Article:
Across the West Coast, unprecedented wildfires have torn through more than three million acres of land this year, taking lives and destroying homes. The sky is blood orange across Northern California, Oregon and Washington, with climate change proving to be a key factor in these extreme conditions. On the USC campus, the smell of smoke in the atmosphere is undeniable. With worsening air conditions amid a global pandemic, here are some tips from experts on staying safe and healthy.
The air quality index scale runs from zero to 500, with numbers beyond 100 deeming air quality unsafe for sensitive groups, including those who have preexisting respiratory conditions such as asthma and those with heart disease. These groups are also at higher risk for complications that might result after contracting COVID-19, according to the Centers for Disease Control and Prevention.
Central Los Angeles had an air quality index of over 89 Thursday evening, according to the Southern Coast Air Quality Management Agency maps. The agency manages air pollution in Los Angeles, San Bernardino and Riverside County.
Health experts recommend limiting outside exposure when there are heavy amounts of smoke in the atmosphere. Physical exercise and outdoor activities should move indoors, and air conditioning within households should be placed on a recirculatory setting to prevent introducing new pollutants into the home, according to USC professor Edward Avol.
According to USC Keck Medicine Co-Medical Director Kimberly Tilley, those with preexisting conditions should double down on securing their home from pollutants.
“Changes in air quality can exacerbate their underlying chronic lung disease,” Tilley said. “In situations like this, they would want to stay indoors. They want to close the windows, turn the air conditioning on because that’s going to limit their exposure to those outdoor pollutants.”
When it comes to balancing the growing fires with the ongoing pandemic, the CDC advises that increased exposure to air pollutants can be especially harmful to those affected by COVID-19. The warning applies to those who currently have COVID-19, are at-risk, or have recovered from contracting the virus. For those who have recovered, the virus’s effect on lung and heart function is still unknown, according to the CDC, and respiratory function may still be compromised.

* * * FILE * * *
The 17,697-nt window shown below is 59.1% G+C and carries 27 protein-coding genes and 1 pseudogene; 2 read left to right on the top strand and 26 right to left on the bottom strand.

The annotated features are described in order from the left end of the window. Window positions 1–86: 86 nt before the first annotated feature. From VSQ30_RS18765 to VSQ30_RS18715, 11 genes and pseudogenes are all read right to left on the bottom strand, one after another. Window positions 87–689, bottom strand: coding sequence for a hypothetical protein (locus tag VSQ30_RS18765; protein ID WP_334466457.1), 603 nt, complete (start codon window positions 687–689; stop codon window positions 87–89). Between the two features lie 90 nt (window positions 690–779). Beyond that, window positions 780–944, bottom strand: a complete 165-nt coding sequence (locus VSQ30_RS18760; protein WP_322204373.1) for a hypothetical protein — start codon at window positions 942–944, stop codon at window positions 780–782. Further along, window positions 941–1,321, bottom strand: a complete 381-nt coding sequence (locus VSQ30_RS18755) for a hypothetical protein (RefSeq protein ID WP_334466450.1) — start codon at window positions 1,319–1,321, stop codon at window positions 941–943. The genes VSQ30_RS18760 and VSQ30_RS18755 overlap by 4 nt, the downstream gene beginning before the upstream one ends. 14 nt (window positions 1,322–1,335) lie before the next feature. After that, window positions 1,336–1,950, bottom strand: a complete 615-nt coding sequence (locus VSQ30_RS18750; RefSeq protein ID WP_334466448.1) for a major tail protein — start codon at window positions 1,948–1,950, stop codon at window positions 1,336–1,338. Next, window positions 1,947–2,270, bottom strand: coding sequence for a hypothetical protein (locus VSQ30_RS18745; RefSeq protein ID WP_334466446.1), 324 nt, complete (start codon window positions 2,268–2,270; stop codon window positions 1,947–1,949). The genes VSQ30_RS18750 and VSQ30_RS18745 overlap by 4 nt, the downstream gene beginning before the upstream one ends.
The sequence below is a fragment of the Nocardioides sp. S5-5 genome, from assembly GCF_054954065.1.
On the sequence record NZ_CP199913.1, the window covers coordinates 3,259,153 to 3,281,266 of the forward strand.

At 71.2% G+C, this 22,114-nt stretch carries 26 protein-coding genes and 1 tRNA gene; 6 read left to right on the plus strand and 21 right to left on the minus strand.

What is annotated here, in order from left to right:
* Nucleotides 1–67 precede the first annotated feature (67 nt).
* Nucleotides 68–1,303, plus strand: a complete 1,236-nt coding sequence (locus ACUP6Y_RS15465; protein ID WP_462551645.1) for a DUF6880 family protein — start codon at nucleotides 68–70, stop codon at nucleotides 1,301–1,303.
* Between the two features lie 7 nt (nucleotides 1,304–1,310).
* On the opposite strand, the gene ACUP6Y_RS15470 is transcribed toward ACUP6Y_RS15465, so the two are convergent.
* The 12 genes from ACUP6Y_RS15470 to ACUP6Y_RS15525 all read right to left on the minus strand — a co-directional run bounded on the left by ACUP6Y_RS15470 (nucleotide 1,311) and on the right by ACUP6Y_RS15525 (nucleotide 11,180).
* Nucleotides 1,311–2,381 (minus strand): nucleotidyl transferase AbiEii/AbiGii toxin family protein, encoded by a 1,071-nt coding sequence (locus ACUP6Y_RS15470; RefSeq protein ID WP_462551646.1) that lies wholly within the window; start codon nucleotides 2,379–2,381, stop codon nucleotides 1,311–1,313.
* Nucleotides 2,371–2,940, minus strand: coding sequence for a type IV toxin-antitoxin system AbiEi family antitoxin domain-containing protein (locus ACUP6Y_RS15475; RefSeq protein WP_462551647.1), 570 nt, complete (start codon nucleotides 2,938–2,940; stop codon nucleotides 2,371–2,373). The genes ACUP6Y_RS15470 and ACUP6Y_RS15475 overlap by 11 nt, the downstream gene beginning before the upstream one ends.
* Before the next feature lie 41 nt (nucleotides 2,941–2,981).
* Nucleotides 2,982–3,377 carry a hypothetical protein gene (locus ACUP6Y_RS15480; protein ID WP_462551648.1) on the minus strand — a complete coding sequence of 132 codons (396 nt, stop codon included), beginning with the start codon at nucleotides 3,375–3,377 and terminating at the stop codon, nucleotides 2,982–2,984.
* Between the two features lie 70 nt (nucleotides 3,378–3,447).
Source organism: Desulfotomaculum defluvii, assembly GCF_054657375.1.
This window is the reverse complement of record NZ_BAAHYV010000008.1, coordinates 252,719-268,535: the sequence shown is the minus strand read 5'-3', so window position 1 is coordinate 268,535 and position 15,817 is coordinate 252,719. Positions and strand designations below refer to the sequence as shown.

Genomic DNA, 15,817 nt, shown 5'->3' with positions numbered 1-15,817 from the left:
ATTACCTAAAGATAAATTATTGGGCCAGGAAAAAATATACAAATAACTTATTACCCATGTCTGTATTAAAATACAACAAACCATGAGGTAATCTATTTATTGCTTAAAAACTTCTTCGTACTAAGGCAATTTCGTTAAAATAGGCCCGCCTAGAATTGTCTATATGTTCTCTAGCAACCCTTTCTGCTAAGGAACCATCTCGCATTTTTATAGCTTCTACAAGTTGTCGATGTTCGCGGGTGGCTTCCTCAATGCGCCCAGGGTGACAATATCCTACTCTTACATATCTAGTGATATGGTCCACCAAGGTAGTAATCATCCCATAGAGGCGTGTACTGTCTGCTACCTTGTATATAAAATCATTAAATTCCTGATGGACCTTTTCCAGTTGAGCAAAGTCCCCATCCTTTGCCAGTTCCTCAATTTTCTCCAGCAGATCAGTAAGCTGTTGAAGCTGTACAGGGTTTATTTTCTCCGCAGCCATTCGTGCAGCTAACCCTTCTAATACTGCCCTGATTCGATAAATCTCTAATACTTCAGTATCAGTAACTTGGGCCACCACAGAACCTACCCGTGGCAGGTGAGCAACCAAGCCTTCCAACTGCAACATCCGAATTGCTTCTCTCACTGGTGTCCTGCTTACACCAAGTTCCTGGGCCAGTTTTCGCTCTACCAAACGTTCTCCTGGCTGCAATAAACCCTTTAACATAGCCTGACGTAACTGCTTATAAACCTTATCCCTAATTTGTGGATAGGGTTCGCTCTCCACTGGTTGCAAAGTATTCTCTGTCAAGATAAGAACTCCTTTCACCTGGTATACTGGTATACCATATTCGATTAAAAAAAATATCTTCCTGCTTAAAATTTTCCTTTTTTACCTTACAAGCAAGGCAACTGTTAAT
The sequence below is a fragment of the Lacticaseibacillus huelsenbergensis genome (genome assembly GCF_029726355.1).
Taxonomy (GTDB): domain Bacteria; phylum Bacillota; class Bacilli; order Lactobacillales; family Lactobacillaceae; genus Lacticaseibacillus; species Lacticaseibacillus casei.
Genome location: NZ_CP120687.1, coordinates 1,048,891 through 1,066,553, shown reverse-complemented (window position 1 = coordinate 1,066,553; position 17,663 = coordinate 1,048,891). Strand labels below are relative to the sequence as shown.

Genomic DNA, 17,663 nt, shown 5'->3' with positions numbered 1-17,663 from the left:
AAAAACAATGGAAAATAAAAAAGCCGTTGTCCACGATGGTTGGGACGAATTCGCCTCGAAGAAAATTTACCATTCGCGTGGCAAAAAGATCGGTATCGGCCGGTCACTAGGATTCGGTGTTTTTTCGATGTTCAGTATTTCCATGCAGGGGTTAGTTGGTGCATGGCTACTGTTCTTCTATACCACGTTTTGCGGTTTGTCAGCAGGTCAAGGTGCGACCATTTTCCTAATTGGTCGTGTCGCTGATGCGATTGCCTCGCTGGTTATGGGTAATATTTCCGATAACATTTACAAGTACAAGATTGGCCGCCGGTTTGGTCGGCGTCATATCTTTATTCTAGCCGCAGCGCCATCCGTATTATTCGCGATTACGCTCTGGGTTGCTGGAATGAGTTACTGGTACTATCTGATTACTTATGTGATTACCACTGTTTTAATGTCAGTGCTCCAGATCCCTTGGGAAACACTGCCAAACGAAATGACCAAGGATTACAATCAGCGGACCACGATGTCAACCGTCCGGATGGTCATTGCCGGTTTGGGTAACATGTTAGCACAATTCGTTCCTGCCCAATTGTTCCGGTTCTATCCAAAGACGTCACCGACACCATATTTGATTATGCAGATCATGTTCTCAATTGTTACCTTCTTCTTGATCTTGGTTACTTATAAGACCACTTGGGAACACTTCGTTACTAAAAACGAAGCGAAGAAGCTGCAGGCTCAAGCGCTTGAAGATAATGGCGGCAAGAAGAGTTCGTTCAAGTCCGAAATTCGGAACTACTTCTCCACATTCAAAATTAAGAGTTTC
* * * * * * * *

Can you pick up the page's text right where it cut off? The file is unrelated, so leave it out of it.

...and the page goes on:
“The potential exposure of COVID-19 and wildfire smoke make it multiplicatively difficult for your body,” said Avol, who is a professor in the Health Promotion Disease Prevention program at the Keck School of Medicine. “You’re fighting two potential assailants instead of one.”
USC students near campus should also consider the air quality of the surrounding community of South Central Los Angeles — which has higher levels of pollution than other parts of Los Angeles County, according to Avol.
The Student Health Center is open both for telemedicine as well as in-person appointments for those experiencing extreme breathing difficulties.
“If we’re concerned on that telemedicine [call] or when they reach out to us, we can schedule them to come in for an in-person visit,” Tilley said. “[We can] do an exam, measure their pulse ox[ygen levels], make sure there’s nothing more serious going on that we’re concerned about.”
According to Avol, Californians can expect the wildfire season to grow more extreme throughout the coming months. September and October are the most vulnerable months for wildfires due to dry winds that cycle through the state.
The Campus Support and Intervention office is offering help to students affected by the fires and can be reached at 213-740-0411 or email@example.com. Students affected can reach Student Health for crisis counseling by calling 213-740-9355.